Excerpt of comments submitted by WARF to NIST:
Price should not be a factor in considering the exercise of march-in rights under the Bayh-Dole Act. The original authors and sponsors of the legislation added a march-in provision to the act to ensure the successful licensing of an invention. The language has no bearing on the consumer market for that invention. This was true of the original intent of Congress and has continued to be true over more than forty years of widespread practice between technology transfer professionals and federal funding agencies.
We therefore appreciate the rulemaking clarification “that march-in rights shall not be exercised” on the basis of “the pricing of commercial goods and services arising from the practical application of the invention.” However, we also agree with AUTM and Joe Allen that removing the words “exclusively” and “of the contractor” would further clarify that price controls have no bearing on march-in rights.
Senior Vice President
U.S. Chamber of Commerce, Global Innovation Policy Center
The Chamber is also concerned that if the Bayh-Dole Act march-in provision is used to control drug prices, it may also lead to proposals to control prices of other products developed through federal government research. Such policies would potentially impact not only the pharmaceutical sector, but also life sciences, environmental sciences, computer sciences, engineering, automotive, and an almost endless array of inventions that could significantly benefit those, and other, industry sectors. Clearly, this could have a chilling impact on American innovation, the exact opposite of the Bayh-Dole Act’s intended purpose.
Deputy General Counsel, Vice President for Intellectual Property
Biotechnology Innovation Organization
Excerpt of comments submitted by BIO to NIST:
BIO supports the proposed revisions to CFR §401.6. and in particular agrees that new subsection (e) should clearly reaffirm that an agency shall not exercise march-in rights on the basis of business decisions of a contractor regarding the pricing of commercial goods arising from the practical application of the invention.
We believe this to be no more than an affirmation of current and longstanding policy that has been adopted consistently by agencies throughout the federal government for the past 40 years. BIO would, however, recommend several clarifications to be included in the proposed new CFR §401.6.
Stephen J. Susalka, PhD, CLP, RTTP
Chief Executive Officer
Association of University Technology Managers
Excerpt of comments submitted by AUTM to NIST:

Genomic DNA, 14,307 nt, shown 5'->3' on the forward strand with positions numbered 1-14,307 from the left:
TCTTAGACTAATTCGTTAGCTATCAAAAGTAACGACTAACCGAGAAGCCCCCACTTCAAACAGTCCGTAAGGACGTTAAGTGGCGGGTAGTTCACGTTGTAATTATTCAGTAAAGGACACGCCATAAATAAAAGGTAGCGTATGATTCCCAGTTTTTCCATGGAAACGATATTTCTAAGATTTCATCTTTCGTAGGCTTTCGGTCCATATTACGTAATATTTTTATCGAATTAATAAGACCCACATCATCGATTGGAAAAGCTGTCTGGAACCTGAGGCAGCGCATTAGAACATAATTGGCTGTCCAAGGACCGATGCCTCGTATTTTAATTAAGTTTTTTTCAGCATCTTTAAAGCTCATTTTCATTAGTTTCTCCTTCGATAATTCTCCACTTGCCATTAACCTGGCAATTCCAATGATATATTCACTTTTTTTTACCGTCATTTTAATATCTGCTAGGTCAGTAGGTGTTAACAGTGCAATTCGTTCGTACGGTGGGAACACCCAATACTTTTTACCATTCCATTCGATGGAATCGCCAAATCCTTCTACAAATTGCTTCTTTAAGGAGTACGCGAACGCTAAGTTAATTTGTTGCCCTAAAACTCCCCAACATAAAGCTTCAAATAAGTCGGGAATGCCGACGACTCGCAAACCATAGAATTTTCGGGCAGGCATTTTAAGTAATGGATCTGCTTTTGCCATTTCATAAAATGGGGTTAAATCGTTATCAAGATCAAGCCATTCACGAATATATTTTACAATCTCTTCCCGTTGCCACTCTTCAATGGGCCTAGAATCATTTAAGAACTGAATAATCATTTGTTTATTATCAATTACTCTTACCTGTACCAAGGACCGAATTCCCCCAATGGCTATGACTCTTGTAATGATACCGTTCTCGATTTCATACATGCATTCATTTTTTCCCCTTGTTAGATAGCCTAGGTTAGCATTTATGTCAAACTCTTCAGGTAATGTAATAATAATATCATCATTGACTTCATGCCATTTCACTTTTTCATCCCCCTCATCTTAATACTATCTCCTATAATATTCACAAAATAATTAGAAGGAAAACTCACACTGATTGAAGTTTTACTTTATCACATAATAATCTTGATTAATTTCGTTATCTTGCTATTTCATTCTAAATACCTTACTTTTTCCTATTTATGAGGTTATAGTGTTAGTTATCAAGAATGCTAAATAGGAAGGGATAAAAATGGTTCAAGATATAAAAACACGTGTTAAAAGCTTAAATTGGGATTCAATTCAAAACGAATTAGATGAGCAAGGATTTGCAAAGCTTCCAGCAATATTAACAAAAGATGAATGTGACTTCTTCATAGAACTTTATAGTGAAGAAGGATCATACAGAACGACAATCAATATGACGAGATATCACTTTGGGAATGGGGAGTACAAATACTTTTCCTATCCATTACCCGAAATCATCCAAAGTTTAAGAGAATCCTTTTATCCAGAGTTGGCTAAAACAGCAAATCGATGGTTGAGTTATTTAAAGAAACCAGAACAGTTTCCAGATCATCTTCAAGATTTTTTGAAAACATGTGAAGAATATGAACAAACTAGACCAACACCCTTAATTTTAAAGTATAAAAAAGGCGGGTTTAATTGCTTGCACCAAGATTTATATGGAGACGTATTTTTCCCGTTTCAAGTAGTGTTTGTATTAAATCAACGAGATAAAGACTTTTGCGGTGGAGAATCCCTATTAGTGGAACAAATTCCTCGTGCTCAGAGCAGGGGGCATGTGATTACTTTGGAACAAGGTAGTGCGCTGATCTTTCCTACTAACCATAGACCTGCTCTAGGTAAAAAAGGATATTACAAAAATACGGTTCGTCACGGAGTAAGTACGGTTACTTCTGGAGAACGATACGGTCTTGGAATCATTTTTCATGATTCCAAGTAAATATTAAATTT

The march-in provision controversy is a complex matter that has arisen from a mischaracterization that the government’s interest in using the Bayh-Dole Act to spur innovation and facilitate the transfer of technology is somehow coupled to the government’s interest in containing health care costs through drug pricing. The two interests are not coupled, and the Bayh-Dole Act was never intended to provide such a coupling. Attempting to create such a coupling would be contrary to the very goals that the Bayh-Dole Act has proven to successfully achieve. Some consumer advocates have argued that the march-in clause was intended to protect the public’s investment in products which arise from federal funding. They further argue that the public is left in a position in which it might be forced to pay inappropriately high prices for drugs whose research and development they have financed as taxpayers. Private sector entities, on the other hand, view this misreading of the march-in clause as threatening their intellectual property and the substantial investments they have made to bring their products to a highly competitive marketplace.
University technology transfer offices are then placed in the difficult position of asking their licensees to accept the march-in provision without being able to fully reassure licensees that the government will not be permitted to march-in based on price when it is time to market a product. The position increases the likelihood that an agreement will not be reached and runs counter to the mission as university technology transfer offices are keenly aware that fewer licenses will result in
The Alliance for U.S. Startups and Inventors for Jobs
Excerpt of comments submitted by USIJ to NIST:
Much of criticism of the current treatment of these “march in” rights comes from or on behalf of persons that would prefer to pay less the for the drugs made available by licensees of inventions that were initiated or contributed to by federal funding to university and/or nonprofit organizations. Of course, people would like to pay less for life enhancing drugs (as well as most of the other products they purchase), but the utilization history of government funded scientific research before and after the 1980 passage of the Bayh-Dole Act provides a powerful demonstration of the hard reality – allowing a government agency to control the price of a new drug or a new device after a private company has invested millions of dollars and years of human effort would be the death knell of our pharmaceutical and medical device industries as we have come to know them.